Alain Resnais’ Wild Grass is a sometimes-perplexing movie about the unexpected consequences of meaningless events. It’s well-acted and confidently directed, as well as strangely rewarding for those who don’t require straightforward explanations. There are elegant moments of filmmaking prowess, and bizarre moments that defy the most basic cinematic conventions. After directing for over sixty years, perhaps Resnais is done with simple narratives, and doesn’t care to explain himself. One thing is for sure: advanced age hasn’t shaken the director’s grasp of his craft.
Georges (André Dussollier) is a deliberate, curious man who stumbles upon someone else’s wallet. Perusing through the documents inside, he discovers the wallet belongs to Marguerite (Sabine Azéma), a middle-aged amateur pilot. Georges narrates the entire movie, and at this moment he is wistful. Marguerite appears drab in her driver’s license and stunning in her pilot’s license, so Georges imagines her as a vivacious woman who lives through her hobby. He takes the wallet to the police station, where the officer (Mathieu Amalric) takes a begrudged interest in the case. Georges declines the potential for a reward, yet he and Marguerite begin a strange tug-of-war, one that ignores societal conventions. Meanwhile Georges’ wife (Anne Consigny) and Marguerite’s best friend (Emmanuelle Devos) get wrapped up in the drama. Resnais hints at romantic developments between George and Marguerite, so when the four are later flying aboard Marguerite’s plane, the tension is palpable.
I first found Resnais’ style maddening. He would suggest complications and later disregard them completely. As an example, take Georges’ narration. Always justifying himself, Georges obliquely refers to a dark past that’s never given further explanation. Only later does the director’s purpose become clear. Like everyday life, his story is messy and full of seemingly impossible developments. While we never fully grasp precisely who these characters are, familiar actors guide us through the storytelling murk, preserving interest in what will happen next. You may recognize André Dussollier as the veteran cop from Tell No One, and here he brings the same world-weariness. His direct manner of speaking makes him easily likable, even as his behavior gets increasingly erratic. The same can also be said of Sabine Azéma. With a shock of red hair and a plucky attitude, she’s easily watchable and a good foil Dussollier’s grave tone. Resnais isn’t content to simply regard his subjects. His camera is always moving, and several long shots are elegant in how they define space. Other moments, such the insertion of unlikely music into a dramatic high point, may lose the audience with have brazen contempt for filmmaking logic.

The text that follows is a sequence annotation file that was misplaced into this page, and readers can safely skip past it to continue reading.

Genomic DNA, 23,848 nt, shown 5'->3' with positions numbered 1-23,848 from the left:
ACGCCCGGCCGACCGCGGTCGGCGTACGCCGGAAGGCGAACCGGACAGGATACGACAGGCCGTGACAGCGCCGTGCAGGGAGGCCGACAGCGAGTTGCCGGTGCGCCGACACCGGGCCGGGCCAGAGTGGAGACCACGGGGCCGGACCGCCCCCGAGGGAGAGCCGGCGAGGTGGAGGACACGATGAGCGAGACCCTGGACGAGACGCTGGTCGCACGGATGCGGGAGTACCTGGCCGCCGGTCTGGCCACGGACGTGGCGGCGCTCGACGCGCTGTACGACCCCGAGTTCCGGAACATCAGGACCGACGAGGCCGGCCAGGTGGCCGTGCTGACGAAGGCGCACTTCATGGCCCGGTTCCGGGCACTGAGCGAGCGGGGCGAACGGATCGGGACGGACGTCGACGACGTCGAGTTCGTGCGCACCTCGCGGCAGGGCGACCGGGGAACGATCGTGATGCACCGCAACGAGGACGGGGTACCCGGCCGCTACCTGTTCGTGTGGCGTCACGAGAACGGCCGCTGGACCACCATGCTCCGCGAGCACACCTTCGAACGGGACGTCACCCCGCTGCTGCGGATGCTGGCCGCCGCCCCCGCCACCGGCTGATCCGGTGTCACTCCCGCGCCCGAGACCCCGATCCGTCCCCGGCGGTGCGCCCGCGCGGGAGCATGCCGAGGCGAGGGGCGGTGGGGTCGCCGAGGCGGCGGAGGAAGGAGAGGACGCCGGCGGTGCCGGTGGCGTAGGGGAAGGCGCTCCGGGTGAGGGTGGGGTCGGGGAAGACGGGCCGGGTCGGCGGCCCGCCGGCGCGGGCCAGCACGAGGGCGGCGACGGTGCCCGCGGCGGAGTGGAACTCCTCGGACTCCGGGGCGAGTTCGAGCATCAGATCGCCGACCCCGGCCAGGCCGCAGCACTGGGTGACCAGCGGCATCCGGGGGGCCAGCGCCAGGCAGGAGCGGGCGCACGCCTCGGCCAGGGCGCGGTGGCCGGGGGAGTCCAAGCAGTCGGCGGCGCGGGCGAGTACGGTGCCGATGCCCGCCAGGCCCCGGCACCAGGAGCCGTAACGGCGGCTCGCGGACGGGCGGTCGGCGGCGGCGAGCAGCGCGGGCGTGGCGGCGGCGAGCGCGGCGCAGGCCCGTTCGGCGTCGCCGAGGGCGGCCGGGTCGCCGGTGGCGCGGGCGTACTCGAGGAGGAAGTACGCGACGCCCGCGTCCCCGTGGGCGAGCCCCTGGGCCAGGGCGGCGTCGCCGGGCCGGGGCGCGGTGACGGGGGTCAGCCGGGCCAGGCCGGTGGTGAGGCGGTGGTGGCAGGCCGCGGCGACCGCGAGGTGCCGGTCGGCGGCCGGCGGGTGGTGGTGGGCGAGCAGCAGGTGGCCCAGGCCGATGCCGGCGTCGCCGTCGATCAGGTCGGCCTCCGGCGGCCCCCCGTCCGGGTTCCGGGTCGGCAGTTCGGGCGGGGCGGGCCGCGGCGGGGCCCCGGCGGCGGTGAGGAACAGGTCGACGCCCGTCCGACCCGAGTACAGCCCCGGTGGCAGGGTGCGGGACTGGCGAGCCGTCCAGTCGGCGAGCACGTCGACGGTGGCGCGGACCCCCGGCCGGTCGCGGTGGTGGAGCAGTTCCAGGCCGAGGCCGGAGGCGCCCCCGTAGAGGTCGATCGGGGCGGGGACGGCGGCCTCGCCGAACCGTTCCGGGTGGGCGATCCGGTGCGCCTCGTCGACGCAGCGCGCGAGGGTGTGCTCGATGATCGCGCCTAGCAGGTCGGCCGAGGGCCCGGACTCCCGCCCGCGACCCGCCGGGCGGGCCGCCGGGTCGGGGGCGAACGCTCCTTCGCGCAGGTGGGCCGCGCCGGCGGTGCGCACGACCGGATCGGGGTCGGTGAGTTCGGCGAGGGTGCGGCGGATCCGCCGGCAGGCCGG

Some critics of Inception take issue with Christopher Nolan’s interpretation of the dream world. They say, “Dreams don’t really look like that. Where’s the bizarre imagery? This subconscious looks too much like a Hollywood blockbuster.” Ironically, a similar sort of criticism can be made Resnais’ perspective of the real word. Yes, parts of Wild Grass are impossible and bear little semblance to reality, yet as with Inception, such a complaint misses the point. Wild Grass need not resemble your preconceptions; quite the opposite, Resnais expects you to conform to his. By giving him the benefit of the doubt, you may leave the after a little confused, but you’ll also leave with a pleasant smile.